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Darwin DuPree and his family.
Darwin DuPree and his family.

The Kansas City National Security Campus is offering a $5,000 renewable scholarship in memory of Lt. Darwin DuPree, a beloved and well respected KCNSC Protective Force training officer, writer and father of three who passed away after suffering a heart attack in December. 

DuPree managed the Protective Force training program at KCNSC and led the active shooter training, which has been identified as a best practice across the Nuclear Security Enterprise. In that role, he provided leadership training to the protective force officers, dispatchers, and command staff to ensure effective execution of federal and institutional requirements. He also was named a 2019 Kansas City Black Achiever.

In an announcement, Honeywell, which is the management and operating contractor at KCNSC, said it is offering this scholarship, renewable for up to four years, because of DuPree’s passion for helping others and his strong character.

Darwin DuPree and his daughter.
Darwin DuPree and his daughter.

“Darwin was larger than life,” said KCNSC Security Director Shawn Geib. “He was a true inspiration to everyone and he made all of us try harder professionally and personally.”

The Honeywell Black Achievers Law Enforcement Scholarship is for a deserving African American student from the Kansas City area who plans to pursue a bachelor’s degree in criminal justice, law enforcement, public safety, or cyber security. Applications are due March 13.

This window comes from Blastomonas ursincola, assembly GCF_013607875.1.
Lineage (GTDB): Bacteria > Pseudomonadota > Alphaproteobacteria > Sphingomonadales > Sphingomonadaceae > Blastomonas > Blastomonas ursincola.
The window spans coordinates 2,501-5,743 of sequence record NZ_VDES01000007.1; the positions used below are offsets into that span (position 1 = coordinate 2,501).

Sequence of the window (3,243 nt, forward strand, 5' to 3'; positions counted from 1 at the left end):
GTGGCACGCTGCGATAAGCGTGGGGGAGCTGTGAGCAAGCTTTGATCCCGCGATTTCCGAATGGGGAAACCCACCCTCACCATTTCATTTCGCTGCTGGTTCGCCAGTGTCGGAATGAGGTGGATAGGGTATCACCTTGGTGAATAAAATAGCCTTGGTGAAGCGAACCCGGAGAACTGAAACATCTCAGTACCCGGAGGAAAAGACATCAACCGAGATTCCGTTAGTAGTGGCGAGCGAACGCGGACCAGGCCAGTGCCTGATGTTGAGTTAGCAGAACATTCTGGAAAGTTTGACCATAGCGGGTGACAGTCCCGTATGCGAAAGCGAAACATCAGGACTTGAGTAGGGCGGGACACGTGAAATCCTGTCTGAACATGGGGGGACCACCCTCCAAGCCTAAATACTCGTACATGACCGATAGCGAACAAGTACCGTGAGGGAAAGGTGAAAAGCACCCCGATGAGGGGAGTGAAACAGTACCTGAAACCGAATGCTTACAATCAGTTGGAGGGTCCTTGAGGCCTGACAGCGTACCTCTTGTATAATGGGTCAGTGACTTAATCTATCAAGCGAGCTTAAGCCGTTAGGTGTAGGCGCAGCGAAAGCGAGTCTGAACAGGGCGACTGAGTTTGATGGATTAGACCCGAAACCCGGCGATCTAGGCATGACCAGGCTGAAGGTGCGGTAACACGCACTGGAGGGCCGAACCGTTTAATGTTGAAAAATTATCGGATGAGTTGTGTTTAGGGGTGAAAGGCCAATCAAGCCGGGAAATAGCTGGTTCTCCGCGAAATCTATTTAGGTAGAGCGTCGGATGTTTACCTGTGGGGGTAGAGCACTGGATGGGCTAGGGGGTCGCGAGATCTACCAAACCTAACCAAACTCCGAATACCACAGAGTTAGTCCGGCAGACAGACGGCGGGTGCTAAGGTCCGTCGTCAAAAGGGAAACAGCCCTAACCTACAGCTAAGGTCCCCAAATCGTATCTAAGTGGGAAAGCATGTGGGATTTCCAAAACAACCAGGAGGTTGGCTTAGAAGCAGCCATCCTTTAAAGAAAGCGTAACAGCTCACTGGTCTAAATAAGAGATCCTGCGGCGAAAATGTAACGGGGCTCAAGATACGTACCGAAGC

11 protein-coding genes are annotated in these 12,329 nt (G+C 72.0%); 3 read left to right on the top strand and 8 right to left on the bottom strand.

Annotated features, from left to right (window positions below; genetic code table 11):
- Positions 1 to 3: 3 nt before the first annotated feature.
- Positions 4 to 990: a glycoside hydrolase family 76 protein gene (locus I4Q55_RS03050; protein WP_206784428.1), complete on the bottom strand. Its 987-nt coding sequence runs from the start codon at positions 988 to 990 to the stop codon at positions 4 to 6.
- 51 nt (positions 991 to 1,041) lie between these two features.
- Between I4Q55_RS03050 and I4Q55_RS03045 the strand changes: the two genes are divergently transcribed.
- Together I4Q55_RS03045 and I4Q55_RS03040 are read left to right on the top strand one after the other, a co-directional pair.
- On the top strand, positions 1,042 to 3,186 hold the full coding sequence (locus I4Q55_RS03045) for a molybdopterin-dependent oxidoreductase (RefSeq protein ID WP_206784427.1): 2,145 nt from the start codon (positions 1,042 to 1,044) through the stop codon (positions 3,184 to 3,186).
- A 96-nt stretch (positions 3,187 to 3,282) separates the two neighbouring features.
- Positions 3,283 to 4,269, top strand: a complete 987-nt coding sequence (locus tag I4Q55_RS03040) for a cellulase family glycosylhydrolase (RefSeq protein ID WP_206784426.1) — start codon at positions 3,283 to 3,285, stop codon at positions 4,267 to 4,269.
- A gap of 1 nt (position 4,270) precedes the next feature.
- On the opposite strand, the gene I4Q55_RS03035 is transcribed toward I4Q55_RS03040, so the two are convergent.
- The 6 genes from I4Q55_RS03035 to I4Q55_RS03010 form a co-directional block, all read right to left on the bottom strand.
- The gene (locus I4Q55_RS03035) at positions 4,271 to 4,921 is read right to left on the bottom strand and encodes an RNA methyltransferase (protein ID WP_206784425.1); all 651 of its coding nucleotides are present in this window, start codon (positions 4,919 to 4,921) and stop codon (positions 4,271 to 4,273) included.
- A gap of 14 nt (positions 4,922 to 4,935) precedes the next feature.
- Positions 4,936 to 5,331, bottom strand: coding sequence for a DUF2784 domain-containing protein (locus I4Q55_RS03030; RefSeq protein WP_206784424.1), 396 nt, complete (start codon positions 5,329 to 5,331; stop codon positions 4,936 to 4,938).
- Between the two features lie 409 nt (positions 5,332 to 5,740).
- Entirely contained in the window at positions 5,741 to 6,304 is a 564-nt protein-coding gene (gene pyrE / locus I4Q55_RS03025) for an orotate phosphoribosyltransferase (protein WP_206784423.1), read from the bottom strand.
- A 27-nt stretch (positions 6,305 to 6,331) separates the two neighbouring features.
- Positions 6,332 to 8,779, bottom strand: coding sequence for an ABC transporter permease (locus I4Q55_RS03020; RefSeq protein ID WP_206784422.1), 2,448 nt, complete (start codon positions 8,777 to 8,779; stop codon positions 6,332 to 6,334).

Before joining KCNSC, DuPree was a police officer with the Kansas City, Missouri, Police Department and Scottsdale, Arizona, Police Departments. His father had also worked as a police officer in Kansas City.

While in Arizona, DuPree collaborated with Mi Haley, wife of Alex Haley, who wrote “Roots.” Together they wrote old slave trade stories. When he retired from the police department in Arizona, his path led to KCNSC.

Before his law enforcement career he also tried his hand at acting. Some of his roles included Dracula and the plant voice in the “Little Shop of Horrors.” 

He majored in psychology and drama and earned a Master of Performing Arts at Oklahoma City University. While there, DuPree wrote a musical titled, “I Have a Dream,” a musical was about the life and legacy of Dr. Martin Luther King Jr., which was performed on stage. 

The scholarship is a tribute to DuPree and those he influenced during his life.